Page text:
Friday, September 07, 2007

Mad Men: "The Hobo Code" - Hobohemian Rhapsody

This week's Mad Men was so full of rich cultural subtext, that you could seriously write a small book on the subject (but I will try and keep it brief just the same.) In less then an hour, we're met with overt references to cultural touchstones such as Ayn Rand's Atlas Shrugged, Miles Davis' Sketches of Spain and the 'hobo code;' and less obvious nods to Jack Kerouac's On the Road and Albert Camus' The Stranger. But first, as always, the campaign and client that Sterling Cooper are working on help tie together the episode, and this week it's Belle Jolie lipstick with the slogan "Mark Your Man."

Peggy's first stab at copy is being presented today, so she's in early, as is the insecure Pete, who uses the opportunity to rekindle their awkward affair (and give the morning janitor some suggestive silhouettes to shake his head at.) They're connection is still a bit of a mystery to me... it's almost Welcome to the Dollhouse-like in the emotional immaturity they display together. Meanwhile, Peggy's clothes have been getting tighter each episode, suggesting a weight gain. Looks like Pete may have marked her before the pill did in that first episode. We'll just have to watch that story as it 'develops.'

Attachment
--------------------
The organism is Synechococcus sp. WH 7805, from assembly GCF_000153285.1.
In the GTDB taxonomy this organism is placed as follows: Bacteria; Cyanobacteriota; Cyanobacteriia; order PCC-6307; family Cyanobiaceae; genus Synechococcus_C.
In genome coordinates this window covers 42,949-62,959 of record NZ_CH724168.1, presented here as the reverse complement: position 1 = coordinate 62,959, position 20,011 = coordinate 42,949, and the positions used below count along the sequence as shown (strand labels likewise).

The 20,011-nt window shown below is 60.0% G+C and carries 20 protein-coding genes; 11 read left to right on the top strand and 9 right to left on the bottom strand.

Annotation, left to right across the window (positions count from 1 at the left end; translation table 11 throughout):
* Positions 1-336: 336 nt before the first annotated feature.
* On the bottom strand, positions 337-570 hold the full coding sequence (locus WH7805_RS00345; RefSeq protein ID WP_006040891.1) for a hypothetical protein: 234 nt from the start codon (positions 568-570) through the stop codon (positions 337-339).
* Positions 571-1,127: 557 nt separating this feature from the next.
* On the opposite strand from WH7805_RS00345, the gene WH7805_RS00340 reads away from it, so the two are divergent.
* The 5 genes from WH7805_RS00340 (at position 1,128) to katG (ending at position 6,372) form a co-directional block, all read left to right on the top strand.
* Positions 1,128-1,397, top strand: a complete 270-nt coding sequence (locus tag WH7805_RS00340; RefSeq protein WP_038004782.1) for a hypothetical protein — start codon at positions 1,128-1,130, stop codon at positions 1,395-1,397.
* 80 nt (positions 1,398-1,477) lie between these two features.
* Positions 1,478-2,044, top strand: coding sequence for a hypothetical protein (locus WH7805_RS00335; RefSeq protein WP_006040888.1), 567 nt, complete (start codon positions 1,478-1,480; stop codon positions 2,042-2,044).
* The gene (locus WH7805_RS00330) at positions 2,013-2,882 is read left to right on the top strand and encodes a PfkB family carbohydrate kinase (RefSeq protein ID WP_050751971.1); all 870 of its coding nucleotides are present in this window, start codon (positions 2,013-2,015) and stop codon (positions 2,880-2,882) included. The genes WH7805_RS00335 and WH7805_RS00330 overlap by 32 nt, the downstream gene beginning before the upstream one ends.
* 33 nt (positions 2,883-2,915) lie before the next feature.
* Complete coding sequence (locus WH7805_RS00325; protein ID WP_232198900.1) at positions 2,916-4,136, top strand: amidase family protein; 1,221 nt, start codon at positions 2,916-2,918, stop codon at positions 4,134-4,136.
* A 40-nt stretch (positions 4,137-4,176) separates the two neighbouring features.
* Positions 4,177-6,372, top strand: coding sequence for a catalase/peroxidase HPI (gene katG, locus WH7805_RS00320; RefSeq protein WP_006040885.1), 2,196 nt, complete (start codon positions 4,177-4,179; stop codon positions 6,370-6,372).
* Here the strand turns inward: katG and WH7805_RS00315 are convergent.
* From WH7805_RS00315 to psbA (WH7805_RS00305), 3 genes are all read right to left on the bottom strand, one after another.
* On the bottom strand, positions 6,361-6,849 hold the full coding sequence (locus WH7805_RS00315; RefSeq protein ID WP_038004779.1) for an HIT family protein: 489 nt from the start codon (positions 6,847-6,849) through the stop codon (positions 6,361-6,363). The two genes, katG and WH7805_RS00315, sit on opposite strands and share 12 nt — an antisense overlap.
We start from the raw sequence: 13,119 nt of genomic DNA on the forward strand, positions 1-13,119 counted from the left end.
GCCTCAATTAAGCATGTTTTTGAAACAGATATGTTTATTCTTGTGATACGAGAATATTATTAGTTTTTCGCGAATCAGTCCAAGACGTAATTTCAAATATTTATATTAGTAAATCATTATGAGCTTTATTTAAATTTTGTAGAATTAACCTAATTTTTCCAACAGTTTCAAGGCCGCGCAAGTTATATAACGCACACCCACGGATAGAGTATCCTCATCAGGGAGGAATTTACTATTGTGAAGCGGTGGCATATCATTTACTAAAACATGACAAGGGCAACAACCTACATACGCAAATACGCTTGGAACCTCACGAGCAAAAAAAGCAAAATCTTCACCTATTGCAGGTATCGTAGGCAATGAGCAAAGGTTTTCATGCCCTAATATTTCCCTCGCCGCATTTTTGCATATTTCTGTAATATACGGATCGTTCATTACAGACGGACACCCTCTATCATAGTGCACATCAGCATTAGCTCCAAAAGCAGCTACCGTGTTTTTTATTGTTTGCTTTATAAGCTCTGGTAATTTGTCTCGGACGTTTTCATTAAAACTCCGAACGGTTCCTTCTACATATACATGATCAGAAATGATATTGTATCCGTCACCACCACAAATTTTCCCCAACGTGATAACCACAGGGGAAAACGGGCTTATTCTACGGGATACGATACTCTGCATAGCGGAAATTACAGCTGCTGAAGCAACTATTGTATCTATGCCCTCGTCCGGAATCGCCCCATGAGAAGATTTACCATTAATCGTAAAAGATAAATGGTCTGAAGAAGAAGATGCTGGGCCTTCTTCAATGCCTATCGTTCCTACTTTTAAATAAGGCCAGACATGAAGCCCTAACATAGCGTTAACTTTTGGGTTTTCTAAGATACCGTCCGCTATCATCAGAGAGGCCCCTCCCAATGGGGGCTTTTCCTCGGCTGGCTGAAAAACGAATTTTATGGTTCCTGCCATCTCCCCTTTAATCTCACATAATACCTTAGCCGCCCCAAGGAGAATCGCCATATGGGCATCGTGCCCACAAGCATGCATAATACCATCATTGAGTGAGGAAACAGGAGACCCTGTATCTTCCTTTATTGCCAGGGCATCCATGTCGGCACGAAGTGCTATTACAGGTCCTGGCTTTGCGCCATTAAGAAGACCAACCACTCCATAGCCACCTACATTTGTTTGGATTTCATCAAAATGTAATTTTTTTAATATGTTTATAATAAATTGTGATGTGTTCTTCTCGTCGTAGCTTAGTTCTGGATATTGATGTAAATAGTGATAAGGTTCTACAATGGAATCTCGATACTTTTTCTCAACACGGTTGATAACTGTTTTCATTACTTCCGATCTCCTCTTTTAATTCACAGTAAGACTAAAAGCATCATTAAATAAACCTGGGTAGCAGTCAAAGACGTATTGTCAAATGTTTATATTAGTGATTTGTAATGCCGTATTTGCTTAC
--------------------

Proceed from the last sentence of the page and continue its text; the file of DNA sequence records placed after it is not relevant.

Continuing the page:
Bert Cooper may have missed the Pete/Peggy tryst, but he's still in early as well and has a surprise for Don when he finally strolls in. A nice fat bonus - for being, like him, "unsentimental about all the people who depend on their hard work." Cooper sees through Don and knows that under all his charm he's just a self-interested prick like himself (and John Galt, the hero of Atlas Shrugged, a book he recommends to Don.) In hindsight, the book just had to make an appearance sometime, as with all the 'who is Don Draper?' back story to Mad Men, it's hard now not to think of Atlas' phrase of futility "who is John Galt?" Don is visibly taken aback by Cooper's observation, perhaps recognizing some truth. He's the literal self-made man - almost the perfect embodiment of Rand's objectivism.

As if to underscore Cooper's accuracy, Don utilizes one of the book's credos in their ad pitch to the Belle Jolie client. When the client balks at the presentation ("I only see one color,") much like Galt, Don pulls back their work, telling the client that if he can't appreciate that Sterling Cooper could be saving his company from remaining a second tier cosmetic line, then perhaps he should take his business elsewhere (which they don't.) Afterwards, Don likens this strategy to the art of romance. "At a certain point, seduction is over and force is actually being requested." My how times have changed.